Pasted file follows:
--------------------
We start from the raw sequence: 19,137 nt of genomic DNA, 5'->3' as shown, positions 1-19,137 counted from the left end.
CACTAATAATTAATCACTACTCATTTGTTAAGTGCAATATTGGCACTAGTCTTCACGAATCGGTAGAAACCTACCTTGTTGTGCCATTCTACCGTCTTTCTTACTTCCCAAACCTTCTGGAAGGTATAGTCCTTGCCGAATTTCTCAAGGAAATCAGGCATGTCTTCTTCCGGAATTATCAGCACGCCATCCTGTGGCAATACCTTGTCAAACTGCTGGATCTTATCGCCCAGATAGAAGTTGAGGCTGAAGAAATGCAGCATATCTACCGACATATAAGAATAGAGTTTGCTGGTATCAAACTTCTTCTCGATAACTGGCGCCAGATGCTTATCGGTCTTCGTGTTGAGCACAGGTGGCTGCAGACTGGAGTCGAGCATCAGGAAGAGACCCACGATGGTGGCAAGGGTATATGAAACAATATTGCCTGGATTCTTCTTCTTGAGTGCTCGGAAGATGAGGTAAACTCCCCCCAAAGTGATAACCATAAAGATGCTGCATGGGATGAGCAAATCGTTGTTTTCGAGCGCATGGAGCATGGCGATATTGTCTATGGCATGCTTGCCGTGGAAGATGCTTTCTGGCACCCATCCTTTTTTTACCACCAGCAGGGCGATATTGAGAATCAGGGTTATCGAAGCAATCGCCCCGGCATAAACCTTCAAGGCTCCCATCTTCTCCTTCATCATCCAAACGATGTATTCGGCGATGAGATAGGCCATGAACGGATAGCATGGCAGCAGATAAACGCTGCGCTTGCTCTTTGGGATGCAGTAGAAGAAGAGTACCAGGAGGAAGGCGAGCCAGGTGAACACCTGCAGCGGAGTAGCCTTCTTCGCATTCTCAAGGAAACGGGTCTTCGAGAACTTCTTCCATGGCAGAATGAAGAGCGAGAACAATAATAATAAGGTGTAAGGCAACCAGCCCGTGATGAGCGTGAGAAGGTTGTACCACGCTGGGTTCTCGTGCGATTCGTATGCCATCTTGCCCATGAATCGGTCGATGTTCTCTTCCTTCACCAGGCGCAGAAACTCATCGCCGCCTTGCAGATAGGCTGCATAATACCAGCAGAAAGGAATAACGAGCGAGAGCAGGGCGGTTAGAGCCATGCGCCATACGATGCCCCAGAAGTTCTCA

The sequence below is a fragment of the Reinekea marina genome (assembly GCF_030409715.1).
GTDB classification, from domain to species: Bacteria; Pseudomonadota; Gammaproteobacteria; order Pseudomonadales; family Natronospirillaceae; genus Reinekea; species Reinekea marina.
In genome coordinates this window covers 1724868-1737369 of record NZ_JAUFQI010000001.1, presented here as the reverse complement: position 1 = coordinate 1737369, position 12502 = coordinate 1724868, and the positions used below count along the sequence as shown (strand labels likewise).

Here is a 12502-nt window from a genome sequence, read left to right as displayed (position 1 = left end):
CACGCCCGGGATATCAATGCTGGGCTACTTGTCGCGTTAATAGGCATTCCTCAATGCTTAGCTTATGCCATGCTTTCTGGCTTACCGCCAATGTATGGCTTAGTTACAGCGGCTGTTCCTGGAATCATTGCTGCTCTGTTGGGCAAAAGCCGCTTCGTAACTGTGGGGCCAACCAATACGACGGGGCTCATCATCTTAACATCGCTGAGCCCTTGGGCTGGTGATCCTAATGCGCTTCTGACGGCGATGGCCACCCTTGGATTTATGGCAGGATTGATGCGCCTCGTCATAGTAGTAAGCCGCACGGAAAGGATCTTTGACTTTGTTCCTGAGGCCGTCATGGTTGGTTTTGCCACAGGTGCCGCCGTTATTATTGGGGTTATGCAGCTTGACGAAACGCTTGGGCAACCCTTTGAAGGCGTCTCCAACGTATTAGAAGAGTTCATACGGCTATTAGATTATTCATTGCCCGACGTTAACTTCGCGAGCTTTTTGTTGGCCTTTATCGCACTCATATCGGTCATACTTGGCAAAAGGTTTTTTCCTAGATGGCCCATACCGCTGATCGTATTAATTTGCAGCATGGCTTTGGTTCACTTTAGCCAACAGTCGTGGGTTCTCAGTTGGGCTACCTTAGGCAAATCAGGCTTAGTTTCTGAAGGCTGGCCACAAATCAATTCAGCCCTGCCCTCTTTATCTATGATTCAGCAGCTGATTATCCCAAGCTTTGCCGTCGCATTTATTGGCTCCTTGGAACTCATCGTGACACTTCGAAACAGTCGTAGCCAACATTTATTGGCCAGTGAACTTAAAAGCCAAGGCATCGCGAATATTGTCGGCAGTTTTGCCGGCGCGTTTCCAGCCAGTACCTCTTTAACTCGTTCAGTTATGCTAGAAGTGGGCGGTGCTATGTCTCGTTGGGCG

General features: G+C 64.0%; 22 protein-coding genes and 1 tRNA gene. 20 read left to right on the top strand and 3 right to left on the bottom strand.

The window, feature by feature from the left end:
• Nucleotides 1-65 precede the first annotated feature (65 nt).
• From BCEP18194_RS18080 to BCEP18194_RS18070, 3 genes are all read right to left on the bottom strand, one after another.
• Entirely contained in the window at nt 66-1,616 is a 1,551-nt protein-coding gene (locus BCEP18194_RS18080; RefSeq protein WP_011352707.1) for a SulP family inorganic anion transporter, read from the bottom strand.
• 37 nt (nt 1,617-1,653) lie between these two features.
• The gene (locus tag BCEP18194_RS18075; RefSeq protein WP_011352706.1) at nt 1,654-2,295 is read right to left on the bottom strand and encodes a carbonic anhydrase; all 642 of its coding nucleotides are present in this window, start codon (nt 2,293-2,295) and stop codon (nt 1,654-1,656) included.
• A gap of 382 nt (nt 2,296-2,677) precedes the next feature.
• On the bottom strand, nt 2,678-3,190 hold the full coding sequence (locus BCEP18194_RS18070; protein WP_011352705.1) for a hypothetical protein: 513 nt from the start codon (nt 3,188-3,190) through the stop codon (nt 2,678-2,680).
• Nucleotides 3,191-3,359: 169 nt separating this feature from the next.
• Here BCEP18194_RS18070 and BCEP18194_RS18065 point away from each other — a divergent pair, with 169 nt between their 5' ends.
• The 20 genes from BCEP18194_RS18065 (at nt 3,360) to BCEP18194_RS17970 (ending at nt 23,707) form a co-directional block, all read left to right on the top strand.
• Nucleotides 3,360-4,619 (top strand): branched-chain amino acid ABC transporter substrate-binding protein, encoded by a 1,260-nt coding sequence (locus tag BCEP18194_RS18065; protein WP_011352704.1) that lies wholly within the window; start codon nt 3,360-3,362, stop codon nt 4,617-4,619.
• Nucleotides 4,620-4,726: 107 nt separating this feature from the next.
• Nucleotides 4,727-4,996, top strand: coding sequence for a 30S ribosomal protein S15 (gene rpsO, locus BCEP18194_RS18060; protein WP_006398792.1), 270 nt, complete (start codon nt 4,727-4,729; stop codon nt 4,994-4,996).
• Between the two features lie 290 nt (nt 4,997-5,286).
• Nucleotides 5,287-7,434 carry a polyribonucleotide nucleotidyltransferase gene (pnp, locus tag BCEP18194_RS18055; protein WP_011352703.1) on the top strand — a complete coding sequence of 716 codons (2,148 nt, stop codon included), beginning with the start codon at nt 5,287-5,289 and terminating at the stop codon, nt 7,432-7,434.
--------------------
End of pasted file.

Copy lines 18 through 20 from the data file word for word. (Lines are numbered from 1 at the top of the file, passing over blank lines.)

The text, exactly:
• Here BCEP18194_RS18070 and BCEP18194_RS18065 point away from each other — a divergent pair, with 169 nt between their 5' ends.
• The 20 genes from BCEP18194_RS18065 (at nt 3,360) to BCEP18194_RS17970 (ending at nt 23,707) form a co-directional block, all read left to right on the top strand.
• Nucleotides 3,360-4,619 (top strand): branched-chain amino acid ABC transporter substrate-binding protein, encoded by a 1,260-nt coding sequence (locus tag BCEP18194_RS18065; protein WP_011352704.1) that lies wholly within the window; start codon nt 3,360-3,362, stop codon nt 4,617-4,619.